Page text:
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Show Me the Way!

by Katherine - 0 Comment(s)

Browse through the “religion” section of a big box bookstore, and you’ll find that the majority of titles are about Christianity and Jesus. There may be a few about Buddhism, but I’m willing to bet there’ll be practically nothing about Hinduism, Jainism, cults, Paganism and those “other” belief systems.

The library can be superior to bookstores because we have a mandate to stock what the public wants to read about, not to stock what sells.

Browse our “religion” section, and you’ll find books about every belief system under the sun. Eastern and Western, old and new, popular and fringe movements – they’re all here! We’ve got sacred books like the Bible, Koran, and Upanishads, and we’ve got a wide range of scholarly commentary about each one. We’ve got lots about atheism, too – published long before the days of “Dawkins-Dennett-Harris-Hitchens” mania. Some of our textbooks are the same ones used in introductory university classes.

If you’re looking for “the way”, then walk right past that bookstore, and come on in to your local library branch!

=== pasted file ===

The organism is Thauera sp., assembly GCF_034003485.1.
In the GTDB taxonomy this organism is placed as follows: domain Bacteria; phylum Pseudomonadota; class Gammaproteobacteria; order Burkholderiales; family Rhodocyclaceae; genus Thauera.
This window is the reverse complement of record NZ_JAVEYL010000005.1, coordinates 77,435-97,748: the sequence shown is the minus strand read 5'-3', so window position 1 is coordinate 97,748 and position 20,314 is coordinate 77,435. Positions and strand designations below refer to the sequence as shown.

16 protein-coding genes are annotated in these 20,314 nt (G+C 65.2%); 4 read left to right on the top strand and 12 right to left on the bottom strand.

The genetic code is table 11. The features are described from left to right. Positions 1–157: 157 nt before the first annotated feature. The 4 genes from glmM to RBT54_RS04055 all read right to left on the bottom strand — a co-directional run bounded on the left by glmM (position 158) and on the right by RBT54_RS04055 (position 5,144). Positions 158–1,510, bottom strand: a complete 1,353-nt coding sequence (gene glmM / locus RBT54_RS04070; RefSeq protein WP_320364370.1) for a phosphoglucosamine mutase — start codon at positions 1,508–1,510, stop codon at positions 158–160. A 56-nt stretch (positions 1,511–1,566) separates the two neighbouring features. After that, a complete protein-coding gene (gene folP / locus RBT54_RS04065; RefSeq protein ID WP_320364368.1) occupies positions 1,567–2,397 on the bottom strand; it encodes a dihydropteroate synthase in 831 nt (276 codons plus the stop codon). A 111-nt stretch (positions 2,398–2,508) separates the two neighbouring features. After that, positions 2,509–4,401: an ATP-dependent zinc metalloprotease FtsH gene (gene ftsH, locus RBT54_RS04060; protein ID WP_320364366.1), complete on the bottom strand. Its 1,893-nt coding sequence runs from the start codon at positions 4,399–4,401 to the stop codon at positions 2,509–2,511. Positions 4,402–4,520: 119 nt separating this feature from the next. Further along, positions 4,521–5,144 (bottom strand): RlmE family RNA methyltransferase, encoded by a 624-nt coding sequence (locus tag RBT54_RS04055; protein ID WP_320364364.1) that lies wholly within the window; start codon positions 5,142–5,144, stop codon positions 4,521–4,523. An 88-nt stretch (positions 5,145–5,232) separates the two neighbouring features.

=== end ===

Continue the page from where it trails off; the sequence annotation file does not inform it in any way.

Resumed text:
Gristle, edited by Moby and Minyun Park

by Katherine - 0 Comment(s)

The meat that you (may or may not) consume is part of a complicated nexus involving human health, the environment, animals, communities, workers, children and more.

In only 126 short pages, a variety of Gristle contributors highlight a huge range of issues and supplement their comments with fascinating (and unsettling!) charts and graphs.

Read this book whether you’re a vegetarian or not. Read this book if you care about sustainable food policy, or if you simply love to eat.

Also, be sure to browse our catalogue. We’ve got tons of literature about meat, cooking, vegetarianism, and health.

Je t'aime, Jean Paul Sartre!

by Katherine - 0 Comment(s)

One of my all-time favourite lines on the TV series The Sopranos is delivered when Tony, worried about the mental health of his son, AJ, seeks the council of psychiatrist, Dr. Melfi. After Tony tells Dr. Melfi about AJ’s recent remarks and behaviours, Dr. Melfi concludes that AJ likely “has discovered existentialism”, at which Tony barks: “F***ing internet!”

Existentialism is certainly not a product of the internet, nor is it something that parents need to exorcise from the minds of their children. It’s a comprehensive philosophy; a worldview. It’s anchored in the last few centuries of the Western philosophical tradition, but it’s most well-known representative is the late writer and philosopher, Jean Paul Sartre.

Though it undeniably has roots in philosophers that predate Sartre, it was this French thinker who brought existentialism to the consciousness of the masses, when he wrote both fiction and non-fiction books during the time of the Second World War, and afterwards.

So, what is existentialism? Well, to be sure, it’s notoriously difficult to define. Here’s my own version, in brief: existentialism is the situation / worldview wherein we realize that human beings are thrown into a world that is not only absurd, but devoid of any meaning. Having realized this bizarre truth, it is up to us – all humans – to craft our own meanings, identities and moralities.